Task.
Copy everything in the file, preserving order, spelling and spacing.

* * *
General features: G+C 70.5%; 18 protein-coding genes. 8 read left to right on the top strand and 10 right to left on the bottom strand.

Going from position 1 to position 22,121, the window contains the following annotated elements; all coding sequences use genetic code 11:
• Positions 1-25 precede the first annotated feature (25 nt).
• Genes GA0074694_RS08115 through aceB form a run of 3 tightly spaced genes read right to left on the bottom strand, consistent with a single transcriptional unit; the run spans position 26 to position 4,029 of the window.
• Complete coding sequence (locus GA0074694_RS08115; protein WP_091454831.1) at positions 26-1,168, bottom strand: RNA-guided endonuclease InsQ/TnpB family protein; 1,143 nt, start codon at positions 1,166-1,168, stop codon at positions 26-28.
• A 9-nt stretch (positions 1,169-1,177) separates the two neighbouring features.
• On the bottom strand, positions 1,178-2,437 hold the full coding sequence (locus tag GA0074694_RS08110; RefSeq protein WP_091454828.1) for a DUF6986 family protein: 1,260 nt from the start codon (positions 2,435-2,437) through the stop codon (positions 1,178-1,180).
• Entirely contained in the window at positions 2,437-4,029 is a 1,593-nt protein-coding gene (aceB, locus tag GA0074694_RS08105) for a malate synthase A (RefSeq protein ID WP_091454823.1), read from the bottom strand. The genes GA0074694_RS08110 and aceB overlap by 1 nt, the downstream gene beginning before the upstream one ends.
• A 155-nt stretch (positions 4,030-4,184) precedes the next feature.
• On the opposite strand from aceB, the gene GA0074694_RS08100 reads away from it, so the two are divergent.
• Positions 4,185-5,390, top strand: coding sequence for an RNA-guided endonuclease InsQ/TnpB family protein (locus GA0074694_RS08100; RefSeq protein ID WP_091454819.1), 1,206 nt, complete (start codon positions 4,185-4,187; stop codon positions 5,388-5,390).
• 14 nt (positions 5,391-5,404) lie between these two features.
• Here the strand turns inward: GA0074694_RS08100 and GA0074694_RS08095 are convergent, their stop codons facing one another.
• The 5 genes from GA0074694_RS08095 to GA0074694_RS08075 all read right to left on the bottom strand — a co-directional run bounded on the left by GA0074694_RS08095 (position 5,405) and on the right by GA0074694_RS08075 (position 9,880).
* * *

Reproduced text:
General features: G+C 70.5%; 18 protein-coding genes. 8 read left to right on the top strand and 10 right to left on the bottom strand.

Going from position 1 to position 22,121, the window contains the following annotated elements; all coding sequences use genetic code 11:
• Positions 1-25 precede the first annotated feature (25 nt).
• Genes GA0074694_RS08115 through aceB form a run of 3 tightly spaced genes read right to left on the bottom strand, consistent with a single transcriptional unit; the run spans position 26 to position 4,029 of the window.
• Complete coding sequence (locus GA0074694_RS08115; protein WP_091454831.1) at positions 26-1,168, bottom strand: RNA-guided endonuclease InsQ/TnpB family protein; 1,143 nt, start codon at positions 1,166-1,168, stop codon at positions 26-28.
• A 9-nt stretch (positions 1,169-1,177) separates the two neighbouring features.
• On the bottom strand, positions 1,178-2,437 hold the full coding sequence (locus tag GA0074694_RS08110; RefSeq protein WP_091454828.1) for a DUF6986 family protein: 1,260 nt from the start codon (positions 2,435-2,437) through the stop codon (positions 1,178-1,180).
• Entirely contained in the window at positions 2,437-4,029 is a 1,593-nt protein-coding gene (aceB, locus tag GA0074694_RS08105) for a malate synthase A (RefSeq protein ID WP_091454823.1), read from the bottom strand. The genes GA0074694_RS08110 and aceB overlap by 1 nt, the downstream gene beginning before the upstream one ends.
• A 155-nt stretch (positions 4,030-4,184) precedes the next feature.
• On the opposite strand from aceB, the gene GA0074694_RS08100 reads away from it, so the two are divergent.
• Positions 4,185-5,390, top strand: coding sequence for an RNA-guided endonuclease InsQ/TnpB family protein (locus GA0074694_RS08100; RefSeq protein ID WP_091454819.1), 1,206 nt, complete (start codon positions 4,185-4,187; stop codon positions 5,388-5,390).
• 14 nt (positions 5,391-5,404) lie between these two features.
• Here the strand turns inward: GA0074694_RS08100 and GA0074694_RS08095 are convergent, their stop codons facing one another.
• The 5 genes from GA0074694_RS08095 to GA0074694_RS08075 all read right to left on the bottom strand — a co-directional run bounded on the left by GA0074694_RS08095 (position 5,405) and on the right by GA0074694_RS08075 (position 9,880).